In the Hans Christian Andersen fairytale The Red Shoes, a young girl is given an auspicious gift: a pair of slippers, stitched with a curse. Once she slips on the red shoes, she can’t stop dancing. The shoes carry her out into the dark forest, and into an open grave. In the fairytale, she is doomed to dance until a kind executioner cuts off her feet. In Michael Powell and Emeric Pressburger’s 1948 film by the same name, the young dancer (Moira Shearer) throws herself from an open window.
As in Romantic ballets such as “Giselle,” dance in The Red Shoes is both a force of damnation and salvation. And that such works feature emotionally fragile leads whose love for dance leads them to self-destruct is no coincidence. The theme repeats in Darren Aronofsky’s 2010 psychodrama Black Swan, where the protagonist (Natalie Portman) starves herself and self-harms, and by the end, loses control over both body and sanity. And in the 2000 camp classic Center Stage, a B-plot involves a gifted dancer (Susan May Pratt) battling an eating disorder. By the end of the film, she gives up dance altogether.
While the persistence of these narratives reflects the very real pressures that ballet exerts on women’s bodies, there is more to a dancer’s life and evolution than an inevitable descent into madness. Polina, danser sa vie a 2017 film by director Valérie Müller and French dancer and choreographer Angelin Preljocaj, offers a reprieve. Instead of focusing on the challenges of the dance world and the insane mental fortitude it takes to succeed in it, the film centers on a young woman’s reckoning with dance as an artistic medium.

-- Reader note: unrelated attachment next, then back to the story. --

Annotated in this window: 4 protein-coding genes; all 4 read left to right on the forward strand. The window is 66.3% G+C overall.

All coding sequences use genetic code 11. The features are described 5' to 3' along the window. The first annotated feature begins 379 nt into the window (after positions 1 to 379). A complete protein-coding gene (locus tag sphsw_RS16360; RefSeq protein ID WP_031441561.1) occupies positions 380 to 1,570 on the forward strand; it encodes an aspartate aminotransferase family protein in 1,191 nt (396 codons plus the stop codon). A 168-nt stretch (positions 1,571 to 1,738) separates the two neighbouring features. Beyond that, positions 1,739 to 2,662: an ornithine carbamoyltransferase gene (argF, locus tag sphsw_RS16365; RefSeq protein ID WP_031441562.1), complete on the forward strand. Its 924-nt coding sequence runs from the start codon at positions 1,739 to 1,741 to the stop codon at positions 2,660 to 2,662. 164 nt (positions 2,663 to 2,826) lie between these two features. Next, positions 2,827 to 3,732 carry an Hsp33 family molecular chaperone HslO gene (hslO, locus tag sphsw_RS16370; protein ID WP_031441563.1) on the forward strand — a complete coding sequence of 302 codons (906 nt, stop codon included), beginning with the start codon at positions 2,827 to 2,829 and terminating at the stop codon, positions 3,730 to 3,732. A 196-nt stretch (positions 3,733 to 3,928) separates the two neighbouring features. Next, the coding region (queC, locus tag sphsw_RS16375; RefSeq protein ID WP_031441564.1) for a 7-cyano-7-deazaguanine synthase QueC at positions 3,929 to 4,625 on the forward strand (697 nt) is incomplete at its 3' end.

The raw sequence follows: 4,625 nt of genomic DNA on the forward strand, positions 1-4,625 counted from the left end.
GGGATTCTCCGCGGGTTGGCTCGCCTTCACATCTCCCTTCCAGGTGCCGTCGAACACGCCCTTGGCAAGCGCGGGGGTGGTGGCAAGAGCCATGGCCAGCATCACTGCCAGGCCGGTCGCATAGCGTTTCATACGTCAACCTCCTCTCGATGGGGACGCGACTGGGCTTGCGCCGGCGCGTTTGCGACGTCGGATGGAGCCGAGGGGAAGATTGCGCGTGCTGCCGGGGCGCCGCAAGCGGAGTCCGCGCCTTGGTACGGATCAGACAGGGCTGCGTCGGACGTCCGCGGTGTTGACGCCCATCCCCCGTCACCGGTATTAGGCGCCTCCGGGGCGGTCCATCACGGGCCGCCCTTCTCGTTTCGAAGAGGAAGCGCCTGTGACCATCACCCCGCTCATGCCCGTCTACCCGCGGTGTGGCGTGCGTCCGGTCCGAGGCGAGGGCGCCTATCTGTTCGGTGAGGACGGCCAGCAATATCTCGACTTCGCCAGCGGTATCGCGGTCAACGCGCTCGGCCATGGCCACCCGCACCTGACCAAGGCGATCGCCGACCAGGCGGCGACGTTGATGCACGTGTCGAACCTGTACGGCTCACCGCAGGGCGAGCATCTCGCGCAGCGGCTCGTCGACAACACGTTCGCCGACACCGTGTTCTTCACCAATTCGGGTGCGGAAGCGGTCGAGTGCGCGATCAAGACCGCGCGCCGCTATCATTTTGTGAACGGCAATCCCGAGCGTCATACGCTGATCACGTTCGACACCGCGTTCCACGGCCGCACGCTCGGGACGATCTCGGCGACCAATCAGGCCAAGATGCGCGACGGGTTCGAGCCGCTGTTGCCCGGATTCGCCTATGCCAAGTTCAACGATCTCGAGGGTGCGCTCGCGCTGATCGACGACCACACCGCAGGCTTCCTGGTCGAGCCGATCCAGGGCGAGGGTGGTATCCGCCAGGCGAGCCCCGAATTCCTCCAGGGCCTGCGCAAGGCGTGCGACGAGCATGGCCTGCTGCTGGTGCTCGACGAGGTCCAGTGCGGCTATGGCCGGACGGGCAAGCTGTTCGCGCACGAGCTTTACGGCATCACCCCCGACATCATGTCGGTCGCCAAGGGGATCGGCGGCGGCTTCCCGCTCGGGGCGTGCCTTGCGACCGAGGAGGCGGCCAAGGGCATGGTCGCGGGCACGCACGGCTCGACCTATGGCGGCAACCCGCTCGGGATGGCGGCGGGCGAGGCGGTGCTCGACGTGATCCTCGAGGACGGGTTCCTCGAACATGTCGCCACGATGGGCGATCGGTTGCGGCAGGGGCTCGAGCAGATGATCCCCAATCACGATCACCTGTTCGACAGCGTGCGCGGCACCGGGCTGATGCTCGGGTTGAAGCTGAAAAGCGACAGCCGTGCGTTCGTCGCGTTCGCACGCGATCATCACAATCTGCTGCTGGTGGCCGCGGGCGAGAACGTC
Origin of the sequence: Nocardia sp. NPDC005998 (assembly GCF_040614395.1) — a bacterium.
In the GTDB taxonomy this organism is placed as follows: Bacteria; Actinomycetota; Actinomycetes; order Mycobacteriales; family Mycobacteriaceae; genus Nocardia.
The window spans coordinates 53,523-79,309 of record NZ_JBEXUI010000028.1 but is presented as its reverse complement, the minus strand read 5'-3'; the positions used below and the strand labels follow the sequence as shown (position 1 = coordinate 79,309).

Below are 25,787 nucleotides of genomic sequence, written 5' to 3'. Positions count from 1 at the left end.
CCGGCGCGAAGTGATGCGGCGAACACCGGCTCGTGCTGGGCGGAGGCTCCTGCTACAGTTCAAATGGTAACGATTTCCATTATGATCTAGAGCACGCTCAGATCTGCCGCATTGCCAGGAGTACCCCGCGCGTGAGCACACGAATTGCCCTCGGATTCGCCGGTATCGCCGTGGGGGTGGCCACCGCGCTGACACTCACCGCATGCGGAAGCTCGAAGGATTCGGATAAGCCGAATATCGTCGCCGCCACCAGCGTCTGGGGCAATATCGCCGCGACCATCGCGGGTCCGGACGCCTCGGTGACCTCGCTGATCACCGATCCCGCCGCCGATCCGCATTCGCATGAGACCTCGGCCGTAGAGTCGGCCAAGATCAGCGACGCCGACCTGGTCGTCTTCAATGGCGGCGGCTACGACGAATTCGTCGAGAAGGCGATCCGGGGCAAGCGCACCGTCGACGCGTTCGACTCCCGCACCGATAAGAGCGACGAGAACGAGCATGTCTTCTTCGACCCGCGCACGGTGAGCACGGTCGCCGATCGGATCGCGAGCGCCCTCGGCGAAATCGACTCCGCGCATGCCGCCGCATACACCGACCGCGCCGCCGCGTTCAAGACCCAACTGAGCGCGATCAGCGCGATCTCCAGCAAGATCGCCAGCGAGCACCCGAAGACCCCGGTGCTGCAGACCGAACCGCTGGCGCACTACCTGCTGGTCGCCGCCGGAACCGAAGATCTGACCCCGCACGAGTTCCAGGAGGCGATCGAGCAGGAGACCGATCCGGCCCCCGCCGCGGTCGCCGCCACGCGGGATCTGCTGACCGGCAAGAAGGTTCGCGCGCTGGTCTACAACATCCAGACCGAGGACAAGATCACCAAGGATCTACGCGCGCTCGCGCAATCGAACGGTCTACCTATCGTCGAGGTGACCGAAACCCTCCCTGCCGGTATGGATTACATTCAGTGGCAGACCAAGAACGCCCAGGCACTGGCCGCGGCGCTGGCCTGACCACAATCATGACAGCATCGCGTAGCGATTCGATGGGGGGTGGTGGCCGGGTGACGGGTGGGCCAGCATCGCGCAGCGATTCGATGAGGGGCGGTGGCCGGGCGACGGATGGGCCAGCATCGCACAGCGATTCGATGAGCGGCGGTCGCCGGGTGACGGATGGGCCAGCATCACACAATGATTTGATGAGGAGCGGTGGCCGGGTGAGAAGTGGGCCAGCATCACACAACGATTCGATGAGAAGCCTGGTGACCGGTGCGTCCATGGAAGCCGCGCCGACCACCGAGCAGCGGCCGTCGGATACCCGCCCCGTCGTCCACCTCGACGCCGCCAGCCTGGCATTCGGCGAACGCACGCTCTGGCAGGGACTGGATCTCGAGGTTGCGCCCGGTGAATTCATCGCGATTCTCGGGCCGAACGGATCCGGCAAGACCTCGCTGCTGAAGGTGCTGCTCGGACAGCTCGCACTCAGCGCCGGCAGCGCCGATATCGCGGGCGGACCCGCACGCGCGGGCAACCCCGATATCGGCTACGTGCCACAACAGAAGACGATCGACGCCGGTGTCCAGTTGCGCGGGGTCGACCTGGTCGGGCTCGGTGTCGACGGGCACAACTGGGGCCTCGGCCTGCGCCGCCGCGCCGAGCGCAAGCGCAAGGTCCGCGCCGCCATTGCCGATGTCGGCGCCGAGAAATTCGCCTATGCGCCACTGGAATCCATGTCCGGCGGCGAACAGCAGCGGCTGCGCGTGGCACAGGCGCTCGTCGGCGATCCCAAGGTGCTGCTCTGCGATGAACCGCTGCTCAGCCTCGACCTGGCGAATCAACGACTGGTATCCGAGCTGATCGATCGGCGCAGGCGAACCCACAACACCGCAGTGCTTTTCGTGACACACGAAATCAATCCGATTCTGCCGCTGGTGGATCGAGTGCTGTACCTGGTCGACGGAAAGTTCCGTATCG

Polina lives with her parents in their small house on the outskirts of Moscow. As a child, her parents enroll her at a ballet academy, where she trains in the strict Russian Vaganova ballet style with the hopes of joining the prestigious Bolshoi Ballet. Love of ballet is love of nation; her parents have sacrificed much, and hope Polina will bring them honor. Polina dutifully complies.
Though she is a talented dancer who remains in the academy despite her family’s financial difficulties, Polina feels limited by the strictures of this rarified world. In one scene from her childhood, she walks home through the snowy forest at dusk and breaks out into an impromptu dance. Her jerky movements are wildly different from the careful, almost robotic movements of her training.
Anastasia Shevtsova, the Mariinsky Ballet-trained actress who plays the titular character as an adult, subtly shows Polina’s frustration with classical ballet. As she rehearses a pas de deux in the academy studios, Shevtsova’s form is rigid, her expression flat, even as her instructor’s commands echo louder in the studio space. Polina may be technically good, but artistry requires more than a lifeless repetition of the steps.